Piercing the Gloom and Doom
by Herbert I. London
Edmund Burke posited two major hypotheses about discussions of the future: that the future cannot be determined from the past, and that the present is pregnant with the future. These propositions may seem mutually exclusive, but they are not. There are some matters, such as demographic profiles, that can be predicted, and some, like the next technological breakthrough, that cannot.
A poll regularly conducted of college freshman asks, "Do you think your future will be filled with success?" More than 95 percent invariably say, "I will be successful." The second question is, "Do you think the country will be successful?" Some 55 percent of these students agree. The third question is, "Do you think the world will be successful?" No more than 25 percent think so. These attitudes are like having a first-class ticket on the Titanic, but expecting it to sink.
Examples of this cultural pessimism abound, as is clear from the following discussion of recent media accounts. Each example is misguided, misleading, or simply wrong.
Land of Pessimism
The first example of public gloom and doom is the notion that the U.S. is running out of arable land. Vice President Al Gore said, "We are losing fifty acres of farmland every hour." Let’s take him at his word for a moment. That is 430,000 acres per year, and at that rate, over the course of a hundred years, all the farmland in the United States will disappear. But Gore does not mention that we had 44 million acres of farmland in the 1930s and we still have 44 million today. And thanks to vastly increased productivity, that amount of land is more than sufficient to feed our population and a significant portion of the globe. The U.S. currently gives away enough food to provide every hungry person in the world with 2,500 British thermal units per day. (Around the world, mass starvation occurs only where governments withhold food as an instrument of political intimidation.)
Actually, land under cultivation and food production worldwide are increasing. Between 1974 and 1995, rice production in China increased by 88 percent. Indonesia’s food production increased by 69 percent, Bangladesh raised its output by 100 percent, India by 117 percent, and the UK by 50 percent. Brazil has increased its corn production by 63 percent, China by 213 percent, and the U.S. by 118 percent. And these increases are occurring even though the U.S. is still spending more than $24 billion per year on farm subsidies, deliberately taking land out of cultivation. Clearly, we are not running out of farmland, but the specter of farms disappearing into the dust has a nostalgic and emotional appeal.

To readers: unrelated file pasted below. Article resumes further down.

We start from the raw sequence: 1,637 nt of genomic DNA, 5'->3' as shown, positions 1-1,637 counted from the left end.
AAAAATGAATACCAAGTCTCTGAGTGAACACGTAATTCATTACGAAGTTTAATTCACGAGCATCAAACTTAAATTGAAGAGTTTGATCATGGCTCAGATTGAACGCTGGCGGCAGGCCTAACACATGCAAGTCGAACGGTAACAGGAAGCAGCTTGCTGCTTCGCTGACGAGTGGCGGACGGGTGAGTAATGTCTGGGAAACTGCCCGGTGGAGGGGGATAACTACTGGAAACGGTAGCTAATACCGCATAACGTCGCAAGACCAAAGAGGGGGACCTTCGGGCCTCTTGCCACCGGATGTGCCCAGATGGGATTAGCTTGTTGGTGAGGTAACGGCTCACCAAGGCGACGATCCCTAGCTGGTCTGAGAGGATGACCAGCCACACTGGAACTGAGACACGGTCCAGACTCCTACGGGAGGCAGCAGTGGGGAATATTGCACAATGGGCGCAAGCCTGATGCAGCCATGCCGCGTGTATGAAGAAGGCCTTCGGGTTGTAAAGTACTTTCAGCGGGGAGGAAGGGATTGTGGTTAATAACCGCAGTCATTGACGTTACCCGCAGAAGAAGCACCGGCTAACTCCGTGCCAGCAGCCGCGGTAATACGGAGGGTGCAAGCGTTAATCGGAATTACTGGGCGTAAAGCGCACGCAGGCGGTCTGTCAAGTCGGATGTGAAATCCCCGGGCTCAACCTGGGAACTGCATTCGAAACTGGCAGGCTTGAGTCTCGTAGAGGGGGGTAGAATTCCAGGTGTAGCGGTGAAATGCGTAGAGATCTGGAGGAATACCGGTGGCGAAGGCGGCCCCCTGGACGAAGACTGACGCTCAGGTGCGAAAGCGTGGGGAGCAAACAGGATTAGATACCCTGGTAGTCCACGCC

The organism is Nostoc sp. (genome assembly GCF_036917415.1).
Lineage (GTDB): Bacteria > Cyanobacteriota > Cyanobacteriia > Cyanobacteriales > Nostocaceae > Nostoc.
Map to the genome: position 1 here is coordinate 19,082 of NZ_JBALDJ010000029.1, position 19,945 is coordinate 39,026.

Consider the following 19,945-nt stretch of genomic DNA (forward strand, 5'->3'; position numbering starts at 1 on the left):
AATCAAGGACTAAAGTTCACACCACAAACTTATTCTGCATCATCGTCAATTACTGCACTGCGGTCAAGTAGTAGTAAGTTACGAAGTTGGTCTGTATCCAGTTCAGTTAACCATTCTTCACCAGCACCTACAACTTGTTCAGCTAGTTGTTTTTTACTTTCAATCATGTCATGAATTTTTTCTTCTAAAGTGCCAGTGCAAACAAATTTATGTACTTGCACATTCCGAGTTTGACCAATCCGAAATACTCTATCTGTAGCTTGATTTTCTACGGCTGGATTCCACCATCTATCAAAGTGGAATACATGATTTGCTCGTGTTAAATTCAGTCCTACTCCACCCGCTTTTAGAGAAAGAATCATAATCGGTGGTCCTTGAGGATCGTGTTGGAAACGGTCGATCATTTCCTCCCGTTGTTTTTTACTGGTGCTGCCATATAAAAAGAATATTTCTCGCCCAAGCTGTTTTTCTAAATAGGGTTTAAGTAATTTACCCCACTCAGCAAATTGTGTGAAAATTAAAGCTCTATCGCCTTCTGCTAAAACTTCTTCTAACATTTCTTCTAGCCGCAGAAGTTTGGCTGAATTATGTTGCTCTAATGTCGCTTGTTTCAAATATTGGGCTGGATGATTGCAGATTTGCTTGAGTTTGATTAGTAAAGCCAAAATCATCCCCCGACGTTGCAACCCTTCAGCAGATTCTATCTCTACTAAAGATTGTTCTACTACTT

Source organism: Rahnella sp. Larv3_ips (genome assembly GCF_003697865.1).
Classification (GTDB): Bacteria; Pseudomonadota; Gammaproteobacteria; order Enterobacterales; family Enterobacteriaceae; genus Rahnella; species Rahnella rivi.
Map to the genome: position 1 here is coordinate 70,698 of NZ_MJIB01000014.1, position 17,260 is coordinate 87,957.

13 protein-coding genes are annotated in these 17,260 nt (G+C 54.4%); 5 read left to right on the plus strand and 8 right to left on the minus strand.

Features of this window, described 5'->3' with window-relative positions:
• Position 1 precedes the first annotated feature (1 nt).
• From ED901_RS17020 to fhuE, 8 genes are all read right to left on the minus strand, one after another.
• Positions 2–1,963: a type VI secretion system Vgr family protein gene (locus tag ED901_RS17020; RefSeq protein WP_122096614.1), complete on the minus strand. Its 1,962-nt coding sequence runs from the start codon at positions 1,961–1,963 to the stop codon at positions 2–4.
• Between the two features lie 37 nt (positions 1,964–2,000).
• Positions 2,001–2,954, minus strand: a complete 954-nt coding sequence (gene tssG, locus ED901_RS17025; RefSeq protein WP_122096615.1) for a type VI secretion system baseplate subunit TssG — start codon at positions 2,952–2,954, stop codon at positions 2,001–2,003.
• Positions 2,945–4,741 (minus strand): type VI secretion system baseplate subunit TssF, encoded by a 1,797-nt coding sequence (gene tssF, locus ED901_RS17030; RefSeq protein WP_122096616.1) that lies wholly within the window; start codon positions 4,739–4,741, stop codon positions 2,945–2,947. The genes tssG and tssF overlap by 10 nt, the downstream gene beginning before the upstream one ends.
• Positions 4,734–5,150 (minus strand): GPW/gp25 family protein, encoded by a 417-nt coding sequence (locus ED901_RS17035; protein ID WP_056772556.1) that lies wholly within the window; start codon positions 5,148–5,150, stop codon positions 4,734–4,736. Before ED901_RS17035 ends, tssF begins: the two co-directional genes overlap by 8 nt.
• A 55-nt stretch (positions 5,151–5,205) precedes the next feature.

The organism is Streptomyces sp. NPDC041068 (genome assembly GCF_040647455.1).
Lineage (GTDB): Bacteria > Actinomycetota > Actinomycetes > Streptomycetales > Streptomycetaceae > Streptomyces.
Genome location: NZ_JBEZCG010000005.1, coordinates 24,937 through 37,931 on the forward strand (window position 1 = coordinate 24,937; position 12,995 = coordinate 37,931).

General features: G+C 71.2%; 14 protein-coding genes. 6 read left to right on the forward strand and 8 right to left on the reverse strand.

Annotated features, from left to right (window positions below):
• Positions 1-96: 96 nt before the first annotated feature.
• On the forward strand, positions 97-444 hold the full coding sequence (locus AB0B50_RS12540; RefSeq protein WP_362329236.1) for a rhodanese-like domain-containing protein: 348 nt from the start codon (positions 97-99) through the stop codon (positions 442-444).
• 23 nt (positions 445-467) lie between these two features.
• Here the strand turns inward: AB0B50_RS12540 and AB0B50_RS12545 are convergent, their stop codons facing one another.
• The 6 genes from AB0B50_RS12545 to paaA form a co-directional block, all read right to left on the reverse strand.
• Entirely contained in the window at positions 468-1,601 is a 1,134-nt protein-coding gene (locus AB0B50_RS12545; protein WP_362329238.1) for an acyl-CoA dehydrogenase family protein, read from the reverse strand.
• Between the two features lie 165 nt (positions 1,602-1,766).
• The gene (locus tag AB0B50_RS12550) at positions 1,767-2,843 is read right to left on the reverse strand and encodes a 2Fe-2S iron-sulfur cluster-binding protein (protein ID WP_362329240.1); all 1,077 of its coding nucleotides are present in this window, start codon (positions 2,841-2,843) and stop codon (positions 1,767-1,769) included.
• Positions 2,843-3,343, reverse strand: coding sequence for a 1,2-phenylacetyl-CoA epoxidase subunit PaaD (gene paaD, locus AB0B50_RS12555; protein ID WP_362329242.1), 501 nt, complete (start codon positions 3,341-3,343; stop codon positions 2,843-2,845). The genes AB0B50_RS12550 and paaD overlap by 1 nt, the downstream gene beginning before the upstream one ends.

Overpopulation is another subject of unjustified pessimism. Some 44 percent of the globe’s population is now reproducing below replacement level (2.1 children per woman). Birth rates are declining everywhere. Demographer Nicholas Eberstadt projects that by 2050 the world’s population will begin declining, for the first time in recorded history, after reaching a peak of eight billion.
This projection firmly refutes population-control advocate Paul Ehrlich’s widely quoted 1960s prediction that the world’s population will double every thirty-five years. (No serious demographer believes this any longer.) Yet the popular press and the philanthropic community continue to make these claims, to convince us that we are facing an imminent apocalypse and must take drastic measures to avert it.
Environmental degradation is another source of apocalyptic rhetoric, but the facts belie the hysteria. Since 1970, air quality in every major American city has improved. The percentages of carbon monoxide and sulfur dioxide have declined precipitously. Moreover, as the United States moves further into the information age, we increasingly disengage from the "smokestack" industries. The United States will remain a manufacturing nation, but much of this manufacturing will be far cleaner than it was thirty years ago. In this light, the Kyoto Accord is not primarily a means of controlling environmental pollution but a way of extending international government control over the economy.
Scaremongers have also written much about nuclear energy, particularly the Three Mile Island incident. But no one really suffered any measurable harm from the accident—the expiration of radiation was no greater than at French and Dutch installations during the same period, none of which caused a public panic. U.S. media analysts, however, largely ignored the question of risks and benefits.